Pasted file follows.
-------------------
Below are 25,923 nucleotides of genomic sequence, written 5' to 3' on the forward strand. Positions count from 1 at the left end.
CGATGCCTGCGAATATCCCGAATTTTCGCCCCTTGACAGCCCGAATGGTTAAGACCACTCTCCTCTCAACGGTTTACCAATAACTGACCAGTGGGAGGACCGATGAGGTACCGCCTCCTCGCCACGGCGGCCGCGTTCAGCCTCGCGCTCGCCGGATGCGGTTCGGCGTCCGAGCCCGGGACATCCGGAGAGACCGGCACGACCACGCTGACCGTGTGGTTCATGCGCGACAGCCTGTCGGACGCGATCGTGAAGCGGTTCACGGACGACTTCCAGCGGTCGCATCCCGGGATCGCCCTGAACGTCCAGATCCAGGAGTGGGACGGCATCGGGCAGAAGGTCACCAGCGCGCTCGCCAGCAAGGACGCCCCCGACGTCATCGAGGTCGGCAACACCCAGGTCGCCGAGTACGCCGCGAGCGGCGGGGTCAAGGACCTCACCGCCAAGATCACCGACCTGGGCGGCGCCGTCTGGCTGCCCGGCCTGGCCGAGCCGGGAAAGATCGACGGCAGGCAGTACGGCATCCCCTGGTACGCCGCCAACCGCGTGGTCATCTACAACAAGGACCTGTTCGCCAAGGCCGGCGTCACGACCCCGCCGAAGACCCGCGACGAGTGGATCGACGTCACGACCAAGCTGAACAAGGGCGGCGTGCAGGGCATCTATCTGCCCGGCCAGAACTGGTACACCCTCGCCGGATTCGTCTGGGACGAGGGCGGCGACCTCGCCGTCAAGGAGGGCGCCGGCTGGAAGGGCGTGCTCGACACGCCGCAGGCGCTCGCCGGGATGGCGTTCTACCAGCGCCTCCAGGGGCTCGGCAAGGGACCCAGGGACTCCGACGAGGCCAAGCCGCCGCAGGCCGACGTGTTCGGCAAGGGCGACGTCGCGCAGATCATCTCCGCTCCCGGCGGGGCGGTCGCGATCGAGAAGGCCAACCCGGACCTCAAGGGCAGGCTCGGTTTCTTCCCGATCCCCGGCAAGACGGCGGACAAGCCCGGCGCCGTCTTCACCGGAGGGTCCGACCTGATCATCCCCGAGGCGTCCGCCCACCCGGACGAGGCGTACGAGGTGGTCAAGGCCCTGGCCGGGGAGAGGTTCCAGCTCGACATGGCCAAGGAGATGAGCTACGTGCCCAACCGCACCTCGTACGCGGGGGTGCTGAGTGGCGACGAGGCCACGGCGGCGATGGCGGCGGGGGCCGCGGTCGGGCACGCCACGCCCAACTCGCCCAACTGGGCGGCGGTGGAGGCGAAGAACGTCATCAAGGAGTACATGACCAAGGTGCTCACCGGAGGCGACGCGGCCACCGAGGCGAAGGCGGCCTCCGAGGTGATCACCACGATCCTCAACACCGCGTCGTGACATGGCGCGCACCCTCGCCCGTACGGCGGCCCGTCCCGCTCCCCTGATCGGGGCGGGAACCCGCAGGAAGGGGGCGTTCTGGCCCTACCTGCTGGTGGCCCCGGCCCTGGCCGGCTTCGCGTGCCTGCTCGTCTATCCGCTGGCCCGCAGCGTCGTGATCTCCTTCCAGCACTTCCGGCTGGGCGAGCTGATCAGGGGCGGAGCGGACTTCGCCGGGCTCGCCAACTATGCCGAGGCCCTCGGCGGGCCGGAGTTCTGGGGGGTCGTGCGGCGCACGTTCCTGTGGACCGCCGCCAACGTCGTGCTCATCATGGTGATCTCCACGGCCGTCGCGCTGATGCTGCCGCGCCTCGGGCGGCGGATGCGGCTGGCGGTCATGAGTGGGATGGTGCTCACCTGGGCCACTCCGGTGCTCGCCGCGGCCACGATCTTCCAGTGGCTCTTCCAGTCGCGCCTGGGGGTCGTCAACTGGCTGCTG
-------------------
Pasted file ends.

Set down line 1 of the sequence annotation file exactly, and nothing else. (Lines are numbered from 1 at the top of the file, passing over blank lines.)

Below are 25,923 nucleotides of genomic sequence, written 5' to 3' on the forward strand. Positions count from 1 at the left end.